Eye For Film >> Movies >> Taboor (2012) Film Review
Reviewed by: Amber Wilkinson
If a festival film boasts the country of origin as Iran, the chances are you're going to have to wade through a large layer of allegory to hunt down the meaning. This is, presumably, because the filmmakers are trying to make a point about their country while avoiding locking horns with the Iranian Government - director Jafar Panahi's ongoing house arrest is a cautionary tale of what happens if they don't. Taboor is no exception, transporting us into the near-future and to a day in the life of a solitary soul living on the outskirts of Tehran.
We meet the unnamed protagonist (Mohamad Rabbanipour) as he gets ready to face his day, waking up in a foil-lined room and stepping into a full foil body suit before putting on his clothes. He's trying to protect himself, of course, although we don't immediately find out against what. In fact, the first 20 or so minutes of this film, showing him heading to work and getting stuck in a lift in slow, silent locked-off shot after shot are something of an endurance test. As we watch a piece of meat sizzle on a griddle, the idea of watching paint dry instead starts to become attractive. If, however, you persevere - and at the screening I attended many did not - the film finds its voice at about the same moment as we hear someone speak for the first time.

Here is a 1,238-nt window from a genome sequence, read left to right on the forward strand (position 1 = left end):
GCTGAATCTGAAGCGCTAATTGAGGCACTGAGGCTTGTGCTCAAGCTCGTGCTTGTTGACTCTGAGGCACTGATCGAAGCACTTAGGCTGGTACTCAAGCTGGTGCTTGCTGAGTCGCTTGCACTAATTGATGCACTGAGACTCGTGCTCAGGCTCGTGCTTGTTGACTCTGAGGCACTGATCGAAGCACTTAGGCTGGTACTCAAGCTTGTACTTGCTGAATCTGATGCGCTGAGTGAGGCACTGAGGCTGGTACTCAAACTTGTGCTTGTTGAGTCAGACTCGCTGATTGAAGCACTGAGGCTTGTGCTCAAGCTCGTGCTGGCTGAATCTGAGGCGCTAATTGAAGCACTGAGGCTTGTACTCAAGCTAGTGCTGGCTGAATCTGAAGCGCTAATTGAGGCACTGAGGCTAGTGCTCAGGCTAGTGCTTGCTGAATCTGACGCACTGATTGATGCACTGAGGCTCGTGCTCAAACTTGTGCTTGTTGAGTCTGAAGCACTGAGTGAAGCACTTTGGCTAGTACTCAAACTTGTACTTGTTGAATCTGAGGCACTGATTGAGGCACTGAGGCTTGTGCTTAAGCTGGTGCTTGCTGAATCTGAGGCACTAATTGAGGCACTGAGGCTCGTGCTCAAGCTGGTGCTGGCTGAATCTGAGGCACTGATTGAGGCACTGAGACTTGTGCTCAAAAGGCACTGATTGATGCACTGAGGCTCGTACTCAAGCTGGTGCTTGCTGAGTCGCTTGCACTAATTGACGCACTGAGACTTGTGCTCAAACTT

Our man, you see is dying on the inside thanks to the effect of invisible forces, which as a metaphor for the state of a nation is pretty effective. His regular day involves death, subservience, random acts of violence and sisyphean tasks. In a key sequence, we see him in a simulator ride, acting perhaps not only to remind us of a simulation of a nation going through the motions but also as an indication of the fiction of America that is projected to the rest of the world.
The pace of the first part of Vahid Vakilifar's second feature is a problem - several early scenes feel extraneous or padded out to extend the runtime, while his obsessional long takes of Escher-style staircases become laboured. He also has a love of mirror images and long corridors, the latter of which affords him one of the most memorable shots in the film. Vakilifar's film may not be in the same league or offer the depth of allegory as Mohammad Rasoulof's The White Meadows or Mani Haghighi's Modest Reception but it lingers in the mind nonetheless.Reviewed on: 19 Apr 2013